Thanksgiving Colorado travel guide

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DENVER -- It's estimated that 3 million Americans will travel by air and about 40 million will drive to a Thanksgiving meal this week. Here's our guide to resources that hopefully will make your travel easier.

Rush hour traffic Tuesday morning on Interstate 25.

Rush hour traffic Tuesday morning on Interstate 25.

If you're driving ...

In Colorado, the forecast calls for mostly clear weather with highs in the 50s. Travel through the mountains should be pleasant as well until Saturday when a chance for snow returns to the high country.

You can always check road conditions at COtrip.org and find local travel times on our Traffic page.

Outside of the state, the major problems will be in the northeast where a large storm is expected to slow travel.

Around Philadelphia and Boston, the wicked weather will pile snow onto roadways, just as far-flung relatives are zipping into town.

AAA projects that 38.9 million Americans will travel 50 miles or more from home this holiday.

Drive carefully; the storm has already left more than 100 wrecks and claimed at least 12 lives.

(Photo: Denver International Airport)

(Photo: Denver International Airport)

If you're flying ...

With an estimated 3.14 million Americans taking to the sky this week so they can eat turkey with loved ones, planes will be as stuffed as bellies.

Denver International Airport reported security wait times were modest Tuesday afternoon.

Parking lots were filling up however, with the East Economy Lot and the Pikes Peak Shuttle Lot already full.

The FAA has a good website where you can check flight delays at major airports by region.

Northeast storm will slow travel; Airlines drop some ticket change fees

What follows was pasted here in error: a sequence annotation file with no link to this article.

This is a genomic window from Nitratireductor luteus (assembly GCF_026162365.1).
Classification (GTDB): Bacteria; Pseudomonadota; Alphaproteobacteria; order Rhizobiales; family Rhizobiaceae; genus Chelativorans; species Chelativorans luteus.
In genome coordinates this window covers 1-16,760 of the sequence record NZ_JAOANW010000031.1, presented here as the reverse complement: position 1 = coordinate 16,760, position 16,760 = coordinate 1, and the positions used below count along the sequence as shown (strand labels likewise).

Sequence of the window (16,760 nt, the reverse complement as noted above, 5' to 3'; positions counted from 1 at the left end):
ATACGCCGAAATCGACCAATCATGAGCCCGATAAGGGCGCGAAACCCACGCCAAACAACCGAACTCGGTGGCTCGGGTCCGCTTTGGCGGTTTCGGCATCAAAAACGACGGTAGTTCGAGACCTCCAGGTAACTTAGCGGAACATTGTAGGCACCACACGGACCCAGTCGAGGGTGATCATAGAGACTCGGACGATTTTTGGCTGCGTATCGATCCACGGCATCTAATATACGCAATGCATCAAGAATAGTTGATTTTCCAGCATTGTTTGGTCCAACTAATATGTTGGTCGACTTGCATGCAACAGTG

Nationally the outlook was positively rosy Tuesday morning. None of the major airlines had cancellations planned.

But the nasty weather has another target to aim for. Snow and freezing rain is expected to move into New England Tuesday night, expanding the chances of cancellations and delays.

"The issue they run into is if you cancel one flight, there may not be capacity on the later flights to accommodate all the displaced passengers," said Daniel Baker, who runs flight tracking website FlightAware.com.

"What I always say is, have a low expectation when traveling through bad weather on the airlines, particularly around the holidays, and you won't be disappointed," he said.

Several major airlines are letting customers change reservations without paying fees.

There are caveats, of course. But the savings could be considerable, since change fees can range from $100 to $300 per flight.

If you're flying on Delta, the airline is offering a one-time ticket change, without a fee, to Thanksgiving travelers to and from New York City, Washington, D.C., Boston, Baltimore and other airports in the East.

US Airways is also relaxing its change-fee policies for travelers scheduled to fly during the days leading up to Thanksgiving, so long as the airports and the fares remain the same.

JetBlue and American Airlines of AMR Corp. waived their change fees for customers who were scheduled to fly to or from Dallas/Fort Worth on Nov. 24 or 25, after Texas got pummeled by an ice storm. Jetblue is also waiving change fees for customers flying to and from the greater New York City area on Wednesday and Thanksgiving.

United, of United Continental Holdings, is waiving fees for some passengers traveling to or from Cleveland, Washington-Dulles or Newark, N.J.

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